On the way to the Northumberland Hotel Holmes entered a telegraph office.
There he sent a wire to the Official Registry inquiring for the name and address of the cabman whose number he had remembered. As we were going up the stairs of the Northumberland Hotel, we saw Sir Henry standing on the landing of the second floor. His face was red with anger and he was holding an old and dirty boot in one of his hands.
"By thunder," he cried, "if my boot isn't found immediately, there will be trouble."
"Are you still looking for your boot?" I exclaimed.
"Yes," said Sir Henry.
"But you said it was a new brown one?"
"Yes, it was. And now it's an old black one. I had three pairs of boots. The new brown, the old black and the pair I am wearing. Last night they took one of the brown ones, and today they have stolen one of the black ones! Well, have you found it?" he asked the servant, who had appeared upon the scene.
"No sir, I have looked for it everywhere, but I can't find it."
"Well, either that boot comes back before night, or I go straight to the manager of the hotel."
"It'll be found, sir — I promise you. Only have a little patience," exclaimed the frightened servant.
"Very strange," said Holmes thoughtfully to himself.
"Excuse me, Mr Holmes, for this row about a trifle,"
said Sir Henry, "but-"
"It isn't a trifle," interrupted Holmes gravely. "Your case is very complicated, Sir Henry, but I hope that sooner or later we'll make things clear."
At lunch Holmes asked Sir Henry what he intended to do.
"I want to go to Baskerville Hall," was the answer.
"At the end of the week."
"Perhaps you are right," said Holmes. "I know that you are followed in London and among the millions of this great city it is difficult to discover who the spy is and what he wants. You didn't know, Dr Mortimer, that you were followed this morning?"
"Followed!" exclaimed Dr Mortimer starting violently. "By whom?"
"That, unfortunately, I cannot tell you. Is there among your neighbours or acquaintances any man with a large black beard?"
"No — or... yes, certainly, Barrymore, Sir Charles's butler. He has a large black beard."
"And where is Barrymore?"
"He is at the Hall."
"We must make sure that he is really there."
"How can we do that?"
"Give me a telegraph form. Write: 'Is all ready for Sir Henry?' Address it to Mr Barrymore, Baskerville Hall. Which is the nearest telegraph office?"
"Very good. We'll send a second wire to the postmaster at Grimpen: 'Telegram to Mr Barrymore deliver into his own hands. If absent, return telegram to Sir Henry Baskerville, Northumberland Hotel.' Then we'll know before evening where Barrymore is. By the way, Dr Mortimer, who is this Barrymore?"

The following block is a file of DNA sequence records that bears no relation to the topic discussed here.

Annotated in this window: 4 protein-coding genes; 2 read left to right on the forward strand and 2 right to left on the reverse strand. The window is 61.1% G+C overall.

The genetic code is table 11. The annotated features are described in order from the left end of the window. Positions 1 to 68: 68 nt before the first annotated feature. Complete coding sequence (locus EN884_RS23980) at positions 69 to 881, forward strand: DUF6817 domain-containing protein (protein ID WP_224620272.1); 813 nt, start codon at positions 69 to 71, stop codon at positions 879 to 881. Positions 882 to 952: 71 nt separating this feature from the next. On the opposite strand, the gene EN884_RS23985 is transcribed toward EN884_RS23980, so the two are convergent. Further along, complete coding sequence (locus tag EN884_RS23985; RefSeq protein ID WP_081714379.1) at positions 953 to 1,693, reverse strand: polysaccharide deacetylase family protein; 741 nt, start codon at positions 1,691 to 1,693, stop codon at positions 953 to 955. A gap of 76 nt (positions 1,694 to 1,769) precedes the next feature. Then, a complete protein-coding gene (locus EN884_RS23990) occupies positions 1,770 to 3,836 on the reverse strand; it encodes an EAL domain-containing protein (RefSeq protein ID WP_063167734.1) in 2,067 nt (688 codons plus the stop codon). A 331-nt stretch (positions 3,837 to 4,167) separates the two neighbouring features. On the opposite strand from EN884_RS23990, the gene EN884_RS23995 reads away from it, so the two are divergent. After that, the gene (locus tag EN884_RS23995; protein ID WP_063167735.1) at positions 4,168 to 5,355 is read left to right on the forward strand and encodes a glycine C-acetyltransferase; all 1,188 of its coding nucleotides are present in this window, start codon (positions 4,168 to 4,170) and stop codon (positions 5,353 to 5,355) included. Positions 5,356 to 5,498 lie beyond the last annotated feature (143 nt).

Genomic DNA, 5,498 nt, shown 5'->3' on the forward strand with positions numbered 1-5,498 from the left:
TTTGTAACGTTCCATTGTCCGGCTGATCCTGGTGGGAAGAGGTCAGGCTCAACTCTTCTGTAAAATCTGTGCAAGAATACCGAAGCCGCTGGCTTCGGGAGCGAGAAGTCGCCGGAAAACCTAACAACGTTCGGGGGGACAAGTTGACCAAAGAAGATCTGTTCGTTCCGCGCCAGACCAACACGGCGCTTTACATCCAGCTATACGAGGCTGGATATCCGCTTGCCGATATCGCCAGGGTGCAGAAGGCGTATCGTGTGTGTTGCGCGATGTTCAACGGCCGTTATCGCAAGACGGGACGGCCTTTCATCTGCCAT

"He is the son of the old caretaker who is dead. He and his wife are a very respectable couple, as far as I know."
"At the same time it's clear," said Baskerville, "that while there is nobody at the Hall, they have an easy life."
"That is true," I said.
"Did Barrymore get anything by Sir Charles's will?" asked Holmes.
"He and his wife got five hundred pounds each."
"Did they know that they would receive this?"
"Yes, Sir Charles liked to talk about his will."
"That is very interesting. Did anyone else get anything?"
"He left many small sums to individuals and a large number of public charities. The rest all went to Sir Henry," explained Dr Mortimer.
"And how much was the rest?"
"Seven hundred and forty thousand pounds. The total value of the estate is almost a million."
Holmes looked surprised. "I had no idea he was so rich," he said. "That explains some things. I can understand that a man may risk much for such a large sum. Have you made your will, Sir Henry?"
"No, Mr Holmes, I have not. I've had no time for it. You forget that I arrived here only yesterday."
"Well, Sir Henry, I agree that it's best for you to go to Devonshire without delay, but you certainly mustn't go alone."
"Dr Mortimer returns with me."
"But Dr Mortimer has his practice, and his house is miles away from yours. No, Sir Henry, you must take with you someone who will always be by your side."
"Could you come yourself, Mr Holmes?"
"That is quite impossible. I cannot leave London for an indefinite time, as I'm too busy."
"Whom could you recommend then?"
Holmes laid his hand upon my arm. "There is no man better to have by your side than my friend Dr Watson," he said.
"That would be really kind of you. I'll never forget it."
"I will come with pleasure," I said.
"And you must report everything to me," said Holmes. "I'll tell you how to act."
The question was soon settled. It was decided that Sir Henry, Dr Mortimer and I should start for Devonshire on Saturday. Lunch was over and Holmes was just saying good-bye when suddenly Sir Henry with a cry of surprise drew a brown boot from under a table in the corner of the room.
"My missing boot!" he exclaimed.
"But this is very strange," said Dr Mortimer. "I searched this room carefully before lunch and there was certainly no boot in it."
The servant was called and questioned, but he said he knew nothing about it.
Holmes was silent in the cab as we drove home. All the evening he sat in his armchair smoking and thinking. So many strange things had happened in these two days — the printed letter, the black-bearded spy in the cab, the loss of the new brown boot, the loss of the old black boot, and now the return of the brown boot. Just before dinner a telegram was brought. It ran: "Have just received answer from postmaster, Grimpen. Barrymore is at the Hall. Baskerville."